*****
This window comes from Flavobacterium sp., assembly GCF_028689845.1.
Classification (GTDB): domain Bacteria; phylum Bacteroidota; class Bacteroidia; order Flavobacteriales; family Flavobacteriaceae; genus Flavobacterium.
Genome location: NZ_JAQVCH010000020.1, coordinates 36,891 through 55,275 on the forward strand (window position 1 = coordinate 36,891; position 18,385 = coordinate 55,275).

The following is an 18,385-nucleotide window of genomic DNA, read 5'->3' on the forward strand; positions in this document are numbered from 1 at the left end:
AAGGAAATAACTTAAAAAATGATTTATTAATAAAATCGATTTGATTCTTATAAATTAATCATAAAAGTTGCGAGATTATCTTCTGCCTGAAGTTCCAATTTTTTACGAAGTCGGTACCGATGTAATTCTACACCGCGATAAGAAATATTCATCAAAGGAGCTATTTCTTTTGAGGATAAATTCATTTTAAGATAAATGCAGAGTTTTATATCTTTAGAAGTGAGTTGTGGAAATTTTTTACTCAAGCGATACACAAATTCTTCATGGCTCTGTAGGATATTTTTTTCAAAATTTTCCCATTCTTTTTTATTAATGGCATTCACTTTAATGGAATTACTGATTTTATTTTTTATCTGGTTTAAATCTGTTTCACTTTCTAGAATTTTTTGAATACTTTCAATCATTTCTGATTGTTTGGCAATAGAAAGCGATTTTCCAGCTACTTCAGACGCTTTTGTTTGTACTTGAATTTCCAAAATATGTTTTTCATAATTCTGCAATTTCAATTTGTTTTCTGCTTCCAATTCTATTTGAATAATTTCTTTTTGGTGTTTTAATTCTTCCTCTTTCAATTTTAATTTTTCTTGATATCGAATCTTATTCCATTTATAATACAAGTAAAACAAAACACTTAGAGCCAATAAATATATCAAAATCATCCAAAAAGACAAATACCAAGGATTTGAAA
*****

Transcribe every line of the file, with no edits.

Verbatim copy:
This window comes from Flavobacterium sp., assembly GCF_028689845.1.
Classification (GTDB): domain Bacteria; phylum Bacteroidota; class Bacteroidia; order Flavobacteriales; family Flavobacteriaceae; genus Flavobacterium.
Genome location: NZ_JAQVCH010000020.1, coordinates 36,891 through 55,275 on the forward strand (window position 1 = coordinate 36,891; position 18,385 = coordinate 55,275).

The following is an 18,385-nucleotide window of genomic DNA, read 5'->3' on the forward strand; positions in this document are numbered from 1 at the left end:
AAGGAAATAACTTAAAAAATGATTTATTAATAAAATCGATTTGATTCTTATAAATTAATCATAAAAGTTGCGAGATTATCTTCTGCCTGAAGTTCCAATTTTTTACGAAGTCGGTACCGATGTAATTCTACACCGCGATAAGAAATATTCATCAAAGGAGCTATTTCTTTTGAGGATAAATTCATTTTAAGATAAATGCAGAGTTTTATATCTTTAGAAGTGAGTTGTGGAAATTTTTTACTCAAGCGATACACAAATTCTTCATGGCTCTGTAGGATATTTTTTTCAAAATTTTCCCATTCTTTTTTATTAATGGCATTCACTTTAATGGAATTACTGATTTTATTTTTTATCTGGTTTAAATCTGTTTCACTTTCTAGAATTTTTTGAATACTTTCAATCATTTCTGATTGTTTGGCAATAGAAAGCGATTTTCCAGCTACTTCAGACGCTTTTGTTTGTACTTGAATTTCCAAAATATGTTTTTCATAATTCTGCAATTTCAATTTGTTTTCTGCTTCCAATTCTATTTGAATAATTTCTTTTTGGTGTTTTAATTCTTCCTCTTTCAATTTTAATTTTTCTTGATATCGAATCTTATTCCATTTATAATACAAGTAAAACAAAACACTTAGAGCCAATAAATATATCAAAATCATCCAAAAAGACAAATACCAAGGATTTGAAA